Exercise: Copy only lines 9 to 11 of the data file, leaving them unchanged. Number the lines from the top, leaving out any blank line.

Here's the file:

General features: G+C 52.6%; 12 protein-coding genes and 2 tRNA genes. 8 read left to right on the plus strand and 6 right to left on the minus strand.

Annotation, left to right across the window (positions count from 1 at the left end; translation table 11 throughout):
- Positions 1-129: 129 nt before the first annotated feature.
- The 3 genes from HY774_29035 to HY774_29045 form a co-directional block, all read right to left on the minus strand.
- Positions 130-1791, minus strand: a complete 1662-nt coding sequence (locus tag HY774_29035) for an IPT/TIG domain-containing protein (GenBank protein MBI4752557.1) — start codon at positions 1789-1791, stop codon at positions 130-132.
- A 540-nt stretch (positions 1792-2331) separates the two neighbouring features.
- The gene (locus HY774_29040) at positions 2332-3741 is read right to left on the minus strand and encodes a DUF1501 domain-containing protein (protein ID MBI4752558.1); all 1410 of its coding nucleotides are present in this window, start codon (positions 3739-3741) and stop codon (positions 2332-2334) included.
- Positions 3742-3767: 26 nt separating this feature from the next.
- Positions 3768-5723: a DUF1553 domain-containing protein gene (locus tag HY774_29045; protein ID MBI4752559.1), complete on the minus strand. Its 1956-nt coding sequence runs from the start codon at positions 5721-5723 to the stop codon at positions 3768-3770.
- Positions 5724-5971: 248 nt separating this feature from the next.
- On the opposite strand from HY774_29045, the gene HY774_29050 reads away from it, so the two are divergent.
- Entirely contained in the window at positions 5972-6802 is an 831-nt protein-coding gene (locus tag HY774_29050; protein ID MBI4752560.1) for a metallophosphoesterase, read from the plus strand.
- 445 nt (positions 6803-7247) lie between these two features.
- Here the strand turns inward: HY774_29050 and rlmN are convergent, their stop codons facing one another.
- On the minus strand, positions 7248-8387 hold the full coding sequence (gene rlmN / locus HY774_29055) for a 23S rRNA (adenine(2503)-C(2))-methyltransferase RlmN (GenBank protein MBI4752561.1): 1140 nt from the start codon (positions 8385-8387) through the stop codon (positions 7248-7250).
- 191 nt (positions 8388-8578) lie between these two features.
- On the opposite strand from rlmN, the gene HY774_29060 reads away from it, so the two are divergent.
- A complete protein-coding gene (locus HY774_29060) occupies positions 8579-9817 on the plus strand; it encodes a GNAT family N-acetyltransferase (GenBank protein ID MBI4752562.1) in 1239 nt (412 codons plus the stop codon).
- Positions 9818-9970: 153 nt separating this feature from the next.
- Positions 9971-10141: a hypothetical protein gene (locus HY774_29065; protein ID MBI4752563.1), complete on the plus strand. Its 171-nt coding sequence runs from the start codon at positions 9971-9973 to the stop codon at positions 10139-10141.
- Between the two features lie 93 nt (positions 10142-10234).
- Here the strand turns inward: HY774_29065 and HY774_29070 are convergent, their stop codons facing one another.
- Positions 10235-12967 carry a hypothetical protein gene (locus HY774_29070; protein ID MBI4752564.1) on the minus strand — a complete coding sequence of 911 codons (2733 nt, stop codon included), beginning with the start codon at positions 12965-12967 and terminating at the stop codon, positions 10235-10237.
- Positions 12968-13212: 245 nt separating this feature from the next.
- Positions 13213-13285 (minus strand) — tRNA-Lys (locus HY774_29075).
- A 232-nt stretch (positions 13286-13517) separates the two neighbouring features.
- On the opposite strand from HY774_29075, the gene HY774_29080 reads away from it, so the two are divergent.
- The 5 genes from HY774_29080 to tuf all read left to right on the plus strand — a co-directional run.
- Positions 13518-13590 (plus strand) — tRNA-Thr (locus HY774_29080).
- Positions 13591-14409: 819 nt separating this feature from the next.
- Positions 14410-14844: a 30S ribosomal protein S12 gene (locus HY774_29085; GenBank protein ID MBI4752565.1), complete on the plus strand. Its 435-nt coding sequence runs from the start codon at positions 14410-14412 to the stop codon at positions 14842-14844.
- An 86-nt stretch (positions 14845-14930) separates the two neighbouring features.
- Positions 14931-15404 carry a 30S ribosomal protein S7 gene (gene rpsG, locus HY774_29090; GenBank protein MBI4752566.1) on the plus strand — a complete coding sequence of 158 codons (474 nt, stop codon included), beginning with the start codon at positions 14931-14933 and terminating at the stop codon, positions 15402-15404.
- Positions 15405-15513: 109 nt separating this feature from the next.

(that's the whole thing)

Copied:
- Positions 3768-5723: a DUF1553 domain-containing protein gene (locus tag HY774_29045; protein ID MBI4752559.1), complete on the minus strand. Its 1956-nt coding sequence runs from the start codon at positions 5721-5723 to the stop codon at positions 3768-3770.
- Positions 5724-5971: 248 nt separating this feature from the next.
- On the opposite strand from HY774_29045, the gene HY774_29050 reads away from it, so the two are divergent.